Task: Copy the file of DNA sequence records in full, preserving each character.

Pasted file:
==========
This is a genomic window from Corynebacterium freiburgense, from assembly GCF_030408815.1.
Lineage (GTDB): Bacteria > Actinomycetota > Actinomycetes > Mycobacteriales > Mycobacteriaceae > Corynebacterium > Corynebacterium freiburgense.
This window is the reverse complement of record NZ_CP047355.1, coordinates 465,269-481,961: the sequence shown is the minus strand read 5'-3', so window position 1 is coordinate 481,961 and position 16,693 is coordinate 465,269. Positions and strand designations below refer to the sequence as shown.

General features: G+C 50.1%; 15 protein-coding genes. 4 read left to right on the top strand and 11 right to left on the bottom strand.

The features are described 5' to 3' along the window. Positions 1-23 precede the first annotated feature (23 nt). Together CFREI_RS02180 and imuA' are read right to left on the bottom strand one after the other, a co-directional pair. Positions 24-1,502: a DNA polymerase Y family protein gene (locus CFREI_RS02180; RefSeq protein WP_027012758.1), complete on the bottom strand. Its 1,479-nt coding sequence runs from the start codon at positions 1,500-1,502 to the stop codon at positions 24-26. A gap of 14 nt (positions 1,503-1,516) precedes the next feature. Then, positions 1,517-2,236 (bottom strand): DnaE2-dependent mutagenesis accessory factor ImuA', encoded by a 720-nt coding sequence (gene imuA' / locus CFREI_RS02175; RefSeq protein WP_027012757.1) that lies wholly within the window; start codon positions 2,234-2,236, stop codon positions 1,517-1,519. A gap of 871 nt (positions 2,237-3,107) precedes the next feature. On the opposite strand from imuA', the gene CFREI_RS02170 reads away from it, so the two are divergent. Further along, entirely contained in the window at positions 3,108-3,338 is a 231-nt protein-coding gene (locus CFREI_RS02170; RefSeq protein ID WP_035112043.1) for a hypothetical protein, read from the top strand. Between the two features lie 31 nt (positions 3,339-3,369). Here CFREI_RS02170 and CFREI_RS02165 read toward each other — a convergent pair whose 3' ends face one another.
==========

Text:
This is a genomic window from Corynebacterium freiburgense, from assembly GCF_030408815.1.
Lineage (GTDB): Bacteria > Actinomycetota > Actinomycetes > Mycobacteriales > Mycobacteriaceae > Corynebacterium > Corynebacterium freiburgense.
This window is the reverse complement of record NZ_CP047355.1, coordinates 465,269-481,961: the sequence shown is the minus strand read 5'-3', so window position 1 is coordinate 481,961 and position 16,693 is coordinate 465,269. Positions and strand designations below refer to the sequence as shown.

General features: G+C 50.1%; 15 protein-coding genes. 4 read left to right on the top strand and 11 right to left on the bottom strand.

The features are described 5' to 3' along the window. Positions 1-23 precede the first annotated feature (23 nt). Together CFREI_RS02180 and imuA' are read right to left on the bottom strand one after the other, a co-directional pair. Positions 24-1,502: a DNA polymerase Y family protein gene (locus CFREI_RS02180; RefSeq protein WP_027012758.1), complete on the bottom strand. Its 1,479-nt coding sequence runs from the start codon at positions 1,500-1,502 to the stop codon at positions 24-26. A gap of 14 nt (positions 1,503-1,516) precedes the next feature. Then, positions 1,517-2,236 (bottom strand): DnaE2-dependent mutagenesis accessory factor ImuA', encoded by a 720-nt coding sequence (gene imuA' / locus CFREI_RS02175; RefSeq protein WP_027012757.1) that lies wholly within the window; start codon positions 2,234-2,236, stop codon positions 1,517-1,519. A gap of 871 nt (positions 2,237-3,107) precedes the next feature. On the opposite strand from imuA', the gene CFREI_RS02170 reads away from it, so the two are divergent. Further along, entirely contained in the window at positions 3,108-3,338 is a 231-nt protein-coding gene (locus CFREI_RS02170; RefSeq protein ID WP_035112043.1) for a hypothetical protein, read from the top strand. Between the two features lie 31 nt (positions 3,339-3,369). Here CFREI_RS02170 and CFREI_RS02165 read toward each other — a convergent pair whose 3' ends face one another.